Paul Parker

Cleverley’s idiot Twitter trolls know nothing about football

Paul Parker

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Tom Cleverley has made headlines today by speaking out about the online abuse coming his way and I have to agree: these Twitter people who are attacking him don’t know anything about football.

[CLEVERLEY: I'VE BEEN MADE A SCAPEGOAT]

To be brutally honest, I think footballers should get off Twitter completely because the people on there don’t even watch you play. Twitter is all about hearsay and uninformed opinions. There’s a mob mentality where people will pile in on the same target just to be a part of something.

A lot of the Twitter crowd who are abusing people like Cleverley are not even Manchester United fans but they are judging him as a Manchester United player. First they attack him for his style of play, and now they try and pick holes in his interview, making fun of him again.

The real fans who actually go to games and watch MUTV will know the quality he has having seen him come through the ranks. But on the internet everyone has an opinion on Manchester United – it’s just like when England play, all of a sudden people have an opinion. And these are people who don’t know anything about football.

As an England player at Manchester United, Cleverley is the easiest of targets, and when someone gets on to his case, straight away everyone follows like a flock of sheep. But to be honest, if you are on Twitter you might as well be called Larry the Lamb – because that’s what you are: a lamb to the slaughter.

I find it totally ridiculous. I can’t believe people spend their lives on there giving it out to footballers. Don’t they have anything better to do with themselves? I have got no time for Twitter, no interest in it whatsoever.

I really hope that Cleverley hasn’t invited even more abuse by coming out and speaking to the Mirror like that. It might have caused a snowball effect where now people are taking the mickey for what he said in the interview – especially about playing in a Spanish style – without listening to the defence he mounted of himself. I don’t know how good it will be for him.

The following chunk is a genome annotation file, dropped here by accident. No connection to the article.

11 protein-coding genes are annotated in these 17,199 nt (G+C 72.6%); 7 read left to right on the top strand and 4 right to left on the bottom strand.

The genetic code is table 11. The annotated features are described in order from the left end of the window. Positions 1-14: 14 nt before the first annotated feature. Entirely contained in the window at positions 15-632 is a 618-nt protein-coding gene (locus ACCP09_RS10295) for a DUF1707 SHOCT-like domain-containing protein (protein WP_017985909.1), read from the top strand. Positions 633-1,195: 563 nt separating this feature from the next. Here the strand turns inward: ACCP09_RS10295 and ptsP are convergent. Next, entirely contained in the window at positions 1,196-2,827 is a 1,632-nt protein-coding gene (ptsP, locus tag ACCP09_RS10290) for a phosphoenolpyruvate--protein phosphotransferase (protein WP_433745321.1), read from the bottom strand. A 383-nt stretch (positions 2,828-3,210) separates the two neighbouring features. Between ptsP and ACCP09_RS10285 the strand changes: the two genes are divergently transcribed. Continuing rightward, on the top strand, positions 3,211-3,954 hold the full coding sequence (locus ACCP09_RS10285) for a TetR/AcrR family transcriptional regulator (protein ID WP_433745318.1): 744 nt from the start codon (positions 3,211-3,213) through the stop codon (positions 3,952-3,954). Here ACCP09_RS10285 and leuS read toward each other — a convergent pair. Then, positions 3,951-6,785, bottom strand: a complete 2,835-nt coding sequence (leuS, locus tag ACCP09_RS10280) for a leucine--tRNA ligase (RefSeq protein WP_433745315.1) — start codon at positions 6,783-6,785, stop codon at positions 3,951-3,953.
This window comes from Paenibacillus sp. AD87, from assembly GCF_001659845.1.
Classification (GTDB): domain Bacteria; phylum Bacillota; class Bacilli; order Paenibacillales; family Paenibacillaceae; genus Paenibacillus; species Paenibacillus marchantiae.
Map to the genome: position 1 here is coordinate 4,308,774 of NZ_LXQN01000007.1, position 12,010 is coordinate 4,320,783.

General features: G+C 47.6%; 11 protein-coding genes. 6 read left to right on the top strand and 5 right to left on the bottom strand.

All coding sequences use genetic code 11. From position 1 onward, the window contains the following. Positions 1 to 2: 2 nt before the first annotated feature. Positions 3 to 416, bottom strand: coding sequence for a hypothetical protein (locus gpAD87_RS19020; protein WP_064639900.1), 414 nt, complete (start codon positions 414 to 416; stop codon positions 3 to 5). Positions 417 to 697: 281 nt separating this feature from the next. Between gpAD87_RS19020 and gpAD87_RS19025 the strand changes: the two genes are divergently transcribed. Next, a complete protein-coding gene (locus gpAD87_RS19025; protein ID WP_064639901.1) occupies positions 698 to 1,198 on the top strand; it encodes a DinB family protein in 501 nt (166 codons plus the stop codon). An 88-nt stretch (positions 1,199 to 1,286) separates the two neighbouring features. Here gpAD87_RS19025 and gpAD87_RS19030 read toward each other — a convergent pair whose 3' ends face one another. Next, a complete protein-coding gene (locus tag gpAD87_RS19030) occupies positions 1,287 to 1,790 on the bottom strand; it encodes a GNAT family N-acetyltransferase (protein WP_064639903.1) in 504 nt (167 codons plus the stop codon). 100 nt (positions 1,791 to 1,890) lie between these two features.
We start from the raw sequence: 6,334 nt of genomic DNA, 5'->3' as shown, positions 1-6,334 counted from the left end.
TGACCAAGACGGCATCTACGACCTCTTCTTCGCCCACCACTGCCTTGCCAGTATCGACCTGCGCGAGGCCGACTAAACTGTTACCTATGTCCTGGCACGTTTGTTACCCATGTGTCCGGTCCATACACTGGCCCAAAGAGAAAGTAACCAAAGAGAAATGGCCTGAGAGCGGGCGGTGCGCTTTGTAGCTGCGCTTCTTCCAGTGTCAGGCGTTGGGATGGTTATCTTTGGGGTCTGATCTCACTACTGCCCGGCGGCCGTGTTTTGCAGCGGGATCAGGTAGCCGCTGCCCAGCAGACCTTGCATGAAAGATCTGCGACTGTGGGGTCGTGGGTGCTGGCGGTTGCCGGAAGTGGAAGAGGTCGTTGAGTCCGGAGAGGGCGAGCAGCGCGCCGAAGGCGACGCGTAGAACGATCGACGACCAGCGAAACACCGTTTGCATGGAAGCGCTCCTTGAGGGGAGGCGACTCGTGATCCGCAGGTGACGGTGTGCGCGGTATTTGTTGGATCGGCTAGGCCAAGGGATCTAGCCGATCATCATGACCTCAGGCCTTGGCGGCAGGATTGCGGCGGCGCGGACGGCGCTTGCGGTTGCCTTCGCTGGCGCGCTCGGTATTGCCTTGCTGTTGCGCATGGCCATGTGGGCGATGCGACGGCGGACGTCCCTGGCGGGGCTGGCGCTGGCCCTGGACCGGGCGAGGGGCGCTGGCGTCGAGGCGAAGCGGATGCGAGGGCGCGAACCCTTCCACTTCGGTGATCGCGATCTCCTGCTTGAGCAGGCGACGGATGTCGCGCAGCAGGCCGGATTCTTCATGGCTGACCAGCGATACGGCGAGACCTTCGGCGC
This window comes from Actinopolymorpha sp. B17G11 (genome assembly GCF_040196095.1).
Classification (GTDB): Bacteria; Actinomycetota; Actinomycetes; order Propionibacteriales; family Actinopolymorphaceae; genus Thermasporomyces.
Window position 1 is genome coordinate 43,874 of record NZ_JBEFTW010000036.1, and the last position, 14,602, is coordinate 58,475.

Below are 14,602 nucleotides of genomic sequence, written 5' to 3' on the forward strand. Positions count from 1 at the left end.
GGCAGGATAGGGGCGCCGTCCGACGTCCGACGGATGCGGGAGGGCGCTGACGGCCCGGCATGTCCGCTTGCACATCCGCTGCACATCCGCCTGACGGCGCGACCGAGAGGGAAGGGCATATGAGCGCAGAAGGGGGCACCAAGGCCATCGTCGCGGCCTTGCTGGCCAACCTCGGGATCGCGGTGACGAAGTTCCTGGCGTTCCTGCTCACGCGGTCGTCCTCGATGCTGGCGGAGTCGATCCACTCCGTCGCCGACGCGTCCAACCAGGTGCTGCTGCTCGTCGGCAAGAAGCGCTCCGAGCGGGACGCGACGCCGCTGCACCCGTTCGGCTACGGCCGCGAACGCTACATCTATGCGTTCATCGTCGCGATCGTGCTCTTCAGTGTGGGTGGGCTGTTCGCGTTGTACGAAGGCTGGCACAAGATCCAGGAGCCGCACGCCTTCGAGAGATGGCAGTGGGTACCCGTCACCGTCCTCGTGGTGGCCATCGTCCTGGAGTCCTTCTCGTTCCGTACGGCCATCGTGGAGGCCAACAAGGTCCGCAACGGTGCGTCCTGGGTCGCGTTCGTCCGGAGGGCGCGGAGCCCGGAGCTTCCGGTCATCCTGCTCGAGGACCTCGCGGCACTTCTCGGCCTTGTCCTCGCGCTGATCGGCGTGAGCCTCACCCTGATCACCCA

There is a case, though, that he can’t moan too much about the abuse he has got on there, because he has set up his account in the first place and put himself on Twitter. He has started the conversation just by being on there: if you delete your account then you are immune from all that rubbish.

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It’s like this blog. I never read the comments. People tell me about it though. When I bump into people and they recognise me or my name, they say they read this blog and tell me some of the things written below it. They say some of it is unbelievable. I say, ‘that’s good because I am getting the hits, but I don’t want to read it’. Because for every one good comment there will be five bad ones.

That’s just symptomatic of the internet as a whole. And it’s amazing that so many footballers get involved in it. Just get off Twitter. When I was a player we weren’t even allowed to use headphones to listen to music on the coach; now they are listening to their music and doing their twittering as well – or tweet, or whatever they call it.

You think to yourself: how are managers allowing this to happen? How can they believe their players’ heads are right if they are doing all that nonsense? Players are tweeting during games and at half-time – it’s not for me. You wouldn’t have seen this under Sir Alex Ferguson, that’s for sure.

I feel very sorry for Cleverley. Everyone is turning on him and perhaps those great early expectations haven’t been fulfilled. Now he isn’t matching those standards people are going too far the other way - and he is unfortunate to be getting so much stick.

When he first came through he looked very talented but you are only as good as the players around you and if they not aiding you, if the experienced players are not helping you, then you will struggle. With United failing to hit form, people are making him a scapegoat for passing the ball sideways but in truth it’s the whole team who are underperforming.

He has had to dig in and run around and make tackles while United struggle, and that isn’t his natural game; he has lost his path just as Manchester United have done the same. At the moment they are playing without a system and look like a team in the bottom half of the table.

It’s the worst situation to bring in a younger player; if you’d have brought Ryan Giggs into this team as a youngster he would have struggled. The experienced players are too worried about their own games to help out players like Cleverley.

In terms of a role model for Cleverley, look at Darren Fletcher. When he first came into the team, everyone was questioning his ability and asking what it was that he actually did. They said he was Fergie’s son. But he got through it by sheer force of character and on the basis of his performances, and that changed people’s opinions of him.

You don’t see Darren Fletcher on Twitter.

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